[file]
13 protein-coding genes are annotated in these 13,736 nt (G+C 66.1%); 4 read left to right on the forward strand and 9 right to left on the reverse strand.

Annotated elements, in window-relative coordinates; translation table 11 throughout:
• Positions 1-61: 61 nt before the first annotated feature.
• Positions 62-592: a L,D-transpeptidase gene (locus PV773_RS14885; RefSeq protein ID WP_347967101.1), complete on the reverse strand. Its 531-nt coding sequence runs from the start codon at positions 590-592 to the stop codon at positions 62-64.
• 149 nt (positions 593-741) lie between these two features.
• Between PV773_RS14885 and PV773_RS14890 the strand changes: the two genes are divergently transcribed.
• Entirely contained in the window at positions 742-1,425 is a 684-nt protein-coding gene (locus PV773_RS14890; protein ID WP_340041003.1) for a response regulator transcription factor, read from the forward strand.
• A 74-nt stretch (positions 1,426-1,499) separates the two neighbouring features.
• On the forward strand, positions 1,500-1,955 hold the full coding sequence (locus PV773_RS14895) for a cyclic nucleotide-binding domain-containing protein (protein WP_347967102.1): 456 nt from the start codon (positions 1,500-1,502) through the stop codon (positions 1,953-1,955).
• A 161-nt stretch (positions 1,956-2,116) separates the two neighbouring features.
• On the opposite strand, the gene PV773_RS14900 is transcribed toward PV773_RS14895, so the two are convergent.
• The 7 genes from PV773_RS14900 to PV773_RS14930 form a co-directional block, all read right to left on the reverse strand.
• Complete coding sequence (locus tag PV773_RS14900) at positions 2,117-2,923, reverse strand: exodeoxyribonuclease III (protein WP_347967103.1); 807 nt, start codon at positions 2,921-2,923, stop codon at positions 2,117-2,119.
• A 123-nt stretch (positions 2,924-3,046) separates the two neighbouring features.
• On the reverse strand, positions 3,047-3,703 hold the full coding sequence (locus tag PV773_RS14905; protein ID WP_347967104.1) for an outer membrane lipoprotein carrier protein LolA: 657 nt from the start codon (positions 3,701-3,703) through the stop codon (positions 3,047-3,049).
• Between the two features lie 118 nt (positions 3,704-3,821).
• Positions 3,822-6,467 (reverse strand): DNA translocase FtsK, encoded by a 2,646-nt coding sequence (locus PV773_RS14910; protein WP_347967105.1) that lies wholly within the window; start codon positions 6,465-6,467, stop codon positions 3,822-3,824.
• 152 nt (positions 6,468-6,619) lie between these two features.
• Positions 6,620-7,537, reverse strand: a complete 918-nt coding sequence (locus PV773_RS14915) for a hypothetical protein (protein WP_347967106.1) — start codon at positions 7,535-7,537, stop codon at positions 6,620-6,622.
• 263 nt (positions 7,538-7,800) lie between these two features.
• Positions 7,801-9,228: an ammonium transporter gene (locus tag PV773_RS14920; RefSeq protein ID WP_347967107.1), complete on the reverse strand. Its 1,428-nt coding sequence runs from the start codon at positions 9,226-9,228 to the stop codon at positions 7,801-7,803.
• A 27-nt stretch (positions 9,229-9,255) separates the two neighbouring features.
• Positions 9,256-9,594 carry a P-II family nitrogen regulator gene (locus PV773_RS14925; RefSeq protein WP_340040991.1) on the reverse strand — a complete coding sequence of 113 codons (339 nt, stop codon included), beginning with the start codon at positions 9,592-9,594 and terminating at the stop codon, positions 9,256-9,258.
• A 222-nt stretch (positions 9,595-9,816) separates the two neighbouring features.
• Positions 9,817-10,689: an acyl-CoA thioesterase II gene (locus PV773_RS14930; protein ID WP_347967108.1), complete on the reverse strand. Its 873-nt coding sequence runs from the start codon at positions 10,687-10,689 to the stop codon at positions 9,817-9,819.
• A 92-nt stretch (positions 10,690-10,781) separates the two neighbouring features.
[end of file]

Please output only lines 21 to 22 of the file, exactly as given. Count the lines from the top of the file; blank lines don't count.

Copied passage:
• Positions 7,801-9,228: an ammonium transporter gene (locus tag PV773_RS14920; RefSeq protein ID WP_347967107.1), complete on the reverse strand. Its 1,428-nt coding sequence runs from the start codon at positions 9,226-9,228 to the stop codon at positions 7,801-7,803.
• A 27-nt stretch (positions 9,229-9,255) separates the two neighbouring features.